Imported fruit gaining a bigger foothold in market

January 11, 2024 | 08:00
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The total import turnover of fresh fruit products grows steadily each year, making Vietnam a promising market for Australian and New Zealand businesses.
Imported fruit gaining a bigger foothold in market
More countries want their fruit in Vietnam, but the conditions must be suitable, Photo: Le Toan

Containers filled with ripe Australian peaches and nectarines arrived in Vietnam at the end of December, marking the second crop since the Australian government officially licensed the export of summer fruit products to the Vietnamese market in March 2022.

Australian summer fruit is produced in approximately 26 regions across the country. Production has risen by approximately a quarter over the last decade, and 400 growers now produce over 125,000 tonnes per annum, according to a 2022 industry report.

Chris Morley, commissioner at the Australian Trade and Investment Commission in Vietnam (Austrade), said that after testing a number of batches, businesses in both countries will have more advantages when importing, distributing, and retailing these two fruits.

“Agricultural products and fresh fruits will continue to become a key trade promotion centre in the close diplomatic relationship between the two countries,” Morley said. “Vietnam is also Australia’s second-largest export market for agricultural products, and we will be interested in developing fruit products here in the near future.”

Australia’s total fruit export turnover to Vietnam is expected to have reached $1.4 billion in 2022-2023, according to data from Austrade. Besides peaches and nectarines, the country also has great potential to export other fresh fruits such as grapes, oranges, or cherries.

Elsewhere, imported fruit products originating from New Zealand are also very popular in the Vietnamese market. Some of the most popular fruits in New Zealand include kiwi, apples, and blueberries.

Duong Gia Linh, deputy head of Import Department of Viet Products Development JSC (VPD), commented that Vietnamese consumers are increasingly concerned about their health than ever before, they are willing to spend more on imported food, especially fresh fruit products.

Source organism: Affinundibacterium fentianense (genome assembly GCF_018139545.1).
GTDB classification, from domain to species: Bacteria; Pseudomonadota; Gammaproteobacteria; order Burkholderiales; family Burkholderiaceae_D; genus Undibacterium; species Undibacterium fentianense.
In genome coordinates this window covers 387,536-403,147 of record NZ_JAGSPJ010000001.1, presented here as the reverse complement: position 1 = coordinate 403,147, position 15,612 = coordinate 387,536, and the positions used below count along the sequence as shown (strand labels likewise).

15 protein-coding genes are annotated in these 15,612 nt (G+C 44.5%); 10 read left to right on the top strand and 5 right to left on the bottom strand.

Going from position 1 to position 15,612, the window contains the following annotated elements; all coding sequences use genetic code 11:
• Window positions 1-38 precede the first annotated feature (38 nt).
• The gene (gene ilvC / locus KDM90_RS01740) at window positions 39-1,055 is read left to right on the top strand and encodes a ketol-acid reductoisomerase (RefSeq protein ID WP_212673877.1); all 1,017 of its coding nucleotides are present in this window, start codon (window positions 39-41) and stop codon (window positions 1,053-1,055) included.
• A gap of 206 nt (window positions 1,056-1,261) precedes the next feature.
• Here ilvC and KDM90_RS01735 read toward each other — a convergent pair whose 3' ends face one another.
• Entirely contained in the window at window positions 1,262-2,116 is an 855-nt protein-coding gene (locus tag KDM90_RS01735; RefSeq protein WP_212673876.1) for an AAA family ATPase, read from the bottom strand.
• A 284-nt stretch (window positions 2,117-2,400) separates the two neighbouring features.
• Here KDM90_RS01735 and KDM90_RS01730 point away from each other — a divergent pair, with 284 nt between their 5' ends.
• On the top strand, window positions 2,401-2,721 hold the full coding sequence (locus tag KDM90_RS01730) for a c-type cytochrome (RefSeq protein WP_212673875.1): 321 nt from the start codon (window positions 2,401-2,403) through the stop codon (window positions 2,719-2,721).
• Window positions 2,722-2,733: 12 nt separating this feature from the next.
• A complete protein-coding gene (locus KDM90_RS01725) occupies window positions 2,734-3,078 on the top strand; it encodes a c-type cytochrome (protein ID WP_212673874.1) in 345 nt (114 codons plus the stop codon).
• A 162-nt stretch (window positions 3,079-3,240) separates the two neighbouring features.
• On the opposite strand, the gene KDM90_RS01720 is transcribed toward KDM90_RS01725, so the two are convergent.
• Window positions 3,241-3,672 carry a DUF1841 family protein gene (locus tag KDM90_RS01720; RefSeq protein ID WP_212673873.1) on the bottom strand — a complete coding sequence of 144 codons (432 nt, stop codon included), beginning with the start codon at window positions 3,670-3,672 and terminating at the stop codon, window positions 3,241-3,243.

“Compared to fruits imported from Japan, South Korea, or North America, Australia and New Zealand have fruits of stable quality and diverse types, so they are very popular with consumers and their prices are more reasonable,” Linh said.

VPD is one of the more reputable fresh fruit importers in Vietnam with nearly 20 years of experience. Currently, 80 per cent of products imported by this business are mainly distributed and wholesaled in Ho Chi Minh City, while also still operating retail stores in Hanoi.

In addition to the quality, Linh said importers tend to choose fruits from Australia and New Zealand because of the preferential tax rate of zero per cent, while fruits imported from other markets are still subject to a tax of 8 per cent.

“Importers face many risks in terms of seasonal fruit quality, storage and transportation costs. The import market in recent years has also become more competitive. Tax incentives are an attractive solution for importers, conversely, consumers also benefit when they can buy goods at lower prices,” Linh explained.

New Zealand Trade and Enterprise (NZTE) said the total two-way trade between New Zealand and Vietnam by June 2023 is valued at $1.66 billion.

Food and beverages account for 77 per cent of New Zealand’s total exports to Vietnam, with produce fruits and nuts forming 23.4 per cent of that sector’s exports. New Zealand has consistently posted double-digit growth of the exports of apples and kiwi to Vietnam over the past few years.

“With consistent growth of New Zealand’s export of apples and kiwis to the Vietnamese market over the last few years, the potential for further growth of imported fruit consumption looks to continue, especially in terms of apples,” said Giang Nguyen, head of business development at NZTE.

“Taste, price, and product safety are currently the key drivers for consumers when purchasing fruit. New Zealand exporters who are able to clearly define and highlight these factors to Vietnamese consumers can position themselves better in the long run,” Nguyen said.

Some exporters admit that barriers in transportation and weather conditions will greatly affect the quality of the fruit when reaching consumers.

Trevor Ranford, CEO of Summerfruit Australia, said, “The other challenge is the aspect of having the right conditions within the stores to ensure that fruit retains its freshness. Currently, there are discussions in relation to Vietnamese passion fruit coming to Australia. We’re hopeful that a decision will be made very shortly between the two governments.”

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By Hoang Oanh

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